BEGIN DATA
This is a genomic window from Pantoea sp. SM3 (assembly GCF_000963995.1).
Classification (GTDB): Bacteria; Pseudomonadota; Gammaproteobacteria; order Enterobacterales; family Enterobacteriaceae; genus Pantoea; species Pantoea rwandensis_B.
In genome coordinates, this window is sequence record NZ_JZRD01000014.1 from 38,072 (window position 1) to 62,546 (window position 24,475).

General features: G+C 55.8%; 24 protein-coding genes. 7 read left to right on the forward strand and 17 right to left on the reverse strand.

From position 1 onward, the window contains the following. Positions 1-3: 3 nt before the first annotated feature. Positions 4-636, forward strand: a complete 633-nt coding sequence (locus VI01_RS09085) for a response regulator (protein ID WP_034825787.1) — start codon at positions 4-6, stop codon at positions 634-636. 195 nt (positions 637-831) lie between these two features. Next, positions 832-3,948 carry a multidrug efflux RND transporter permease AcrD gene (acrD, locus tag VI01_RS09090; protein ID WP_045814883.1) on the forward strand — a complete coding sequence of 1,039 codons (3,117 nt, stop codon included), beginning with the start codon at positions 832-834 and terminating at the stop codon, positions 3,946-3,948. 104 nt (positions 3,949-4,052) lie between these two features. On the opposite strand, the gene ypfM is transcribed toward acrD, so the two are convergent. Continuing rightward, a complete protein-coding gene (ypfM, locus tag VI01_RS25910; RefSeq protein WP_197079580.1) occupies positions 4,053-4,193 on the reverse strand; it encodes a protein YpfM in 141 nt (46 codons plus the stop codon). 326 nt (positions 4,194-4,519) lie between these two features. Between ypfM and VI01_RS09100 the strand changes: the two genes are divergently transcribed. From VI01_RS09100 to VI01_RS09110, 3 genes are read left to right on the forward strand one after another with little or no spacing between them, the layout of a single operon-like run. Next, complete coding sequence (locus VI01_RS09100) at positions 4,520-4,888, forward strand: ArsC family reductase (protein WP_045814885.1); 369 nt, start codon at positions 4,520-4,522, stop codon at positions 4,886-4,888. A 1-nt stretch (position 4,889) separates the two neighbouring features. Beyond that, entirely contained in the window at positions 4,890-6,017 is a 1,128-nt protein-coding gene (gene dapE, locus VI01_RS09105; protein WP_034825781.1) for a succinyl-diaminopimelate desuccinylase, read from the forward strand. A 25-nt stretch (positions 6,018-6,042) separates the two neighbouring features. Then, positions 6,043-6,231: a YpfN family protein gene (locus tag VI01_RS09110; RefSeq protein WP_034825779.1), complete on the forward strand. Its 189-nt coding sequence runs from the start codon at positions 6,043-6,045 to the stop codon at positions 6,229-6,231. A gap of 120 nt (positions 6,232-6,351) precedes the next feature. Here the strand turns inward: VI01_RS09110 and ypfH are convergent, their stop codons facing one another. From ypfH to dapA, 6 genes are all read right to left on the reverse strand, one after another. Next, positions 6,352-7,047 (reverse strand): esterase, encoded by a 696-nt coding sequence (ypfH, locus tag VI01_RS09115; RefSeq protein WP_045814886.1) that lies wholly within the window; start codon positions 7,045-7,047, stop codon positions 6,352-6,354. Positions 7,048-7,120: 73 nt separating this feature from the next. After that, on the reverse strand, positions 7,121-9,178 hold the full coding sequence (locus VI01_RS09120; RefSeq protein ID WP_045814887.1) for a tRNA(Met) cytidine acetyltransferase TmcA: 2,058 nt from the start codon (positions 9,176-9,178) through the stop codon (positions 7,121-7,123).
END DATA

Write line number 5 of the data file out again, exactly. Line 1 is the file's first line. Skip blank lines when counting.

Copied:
From position 1 onward, the window contains the following. Positions 1-3: 3 nt before the first annotated feature. Positions 4-636, forward strand: a complete 633-nt coding sequence (locus VI01_RS09085) for a response regulator (protein ID WP_034825787.1) — start codon at positions 4-6, stop codon at positions 634-636. 195 nt (positions 637-831) lie between these two features. Next, positions 832-3,948 carry a multidrug efflux RND transporter permease AcrD gene (acrD, locus tag VI01_RS09090; protein ID WP_045814883.1) on the forward strand — a complete coding sequence of 1,039 codons (3,117 nt, stop codon included), beginning with the start codon at positions 832-834 and terminating at the stop codon, positions 3,946-3,948. 104 nt (positions 3,949-4,052) lie between these two features. On the opposite strand, the gene ypfM is transcribed toward acrD, so the two are convergent. Continuing rightward, a complete protein-coding gene (ypfM, locus tag VI01_RS25910; RefSeq protein WP_197079580.1) occupies positions 4,053-4,193 on the reverse strand; it encodes a protein YpfM in 141 nt (46 codons plus the stop codon). 326 nt (positions 4,194-4,519) lie between these two features. Between ypfM and VI01_RS09100 the strand changes: the two genes are divergently transcribed. From VI01_RS09100 to VI01_RS09110, 3 genes are read left to right on the forward strand one after another with little or no spacing between them, the layout of a single operon-like run. Next, complete coding sequence (locus VI01_RS09100) at positions 4,520-4,888, forward strand: ArsC family reductase (protein WP_045814885.1); 369 nt, start codon at positions 4,520-4,522, stop codon at positions 4,886-4,888. A 1-nt stretch (position 4,889) separates the two neighbouring features. Beyond that, entirely contained in the window at positions 4,890-6,017 is a 1,128-nt protein-coding gene (gene dapE, locus VI01_RS09105; protein WP_034825781.1) for a succinyl-diaminopimelate desuccinylase, read from the forward strand. A 25-nt stretch (positions 6,018-6,042) separates the two neighbouring features. Then, positions 6,043-6,231: a YpfN family protein gene (locus tag VI01_RS09110; RefSeq protein WP_034825779.1), complete on the forward strand. Its 189-nt coding sequence runs from the start codon at positions 6,043-6,045 to the stop codon at positions 6,229-6,231. A gap of 120 nt (positions 6,232-6,351) precedes the next feature. Here the strand turns inward: VI01_RS09110 and ypfH are convergent, their stop codons facing one another. From ypfH to dapA, 6 genes are all read right to left on the reverse strand, one after another. Next, positions 6,352-7,047 (reverse strand): esterase, encoded by a 696-nt coding sequence (ypfH, locus tag VI01_RS09115; RefSeq protein WP_045814886.1) that lies wholly within the window; start codon positions 7,045-7,047, stop codon positions 6,352-6,354. Positions 7,048-7,120: 73 nt separating this feature from the next. After that, on the reverse strand, positions 7,121-9,178 hold the full coding sequence (locus VI01_RS09120; RefSeq protein ID WP_045814887.1) for a tRNA(Met) cytidine acetyltransferase TmcA: 2,058 nt from the start codon (positions 9,176-9,178) through the stop codon (positions 7,121-7,123).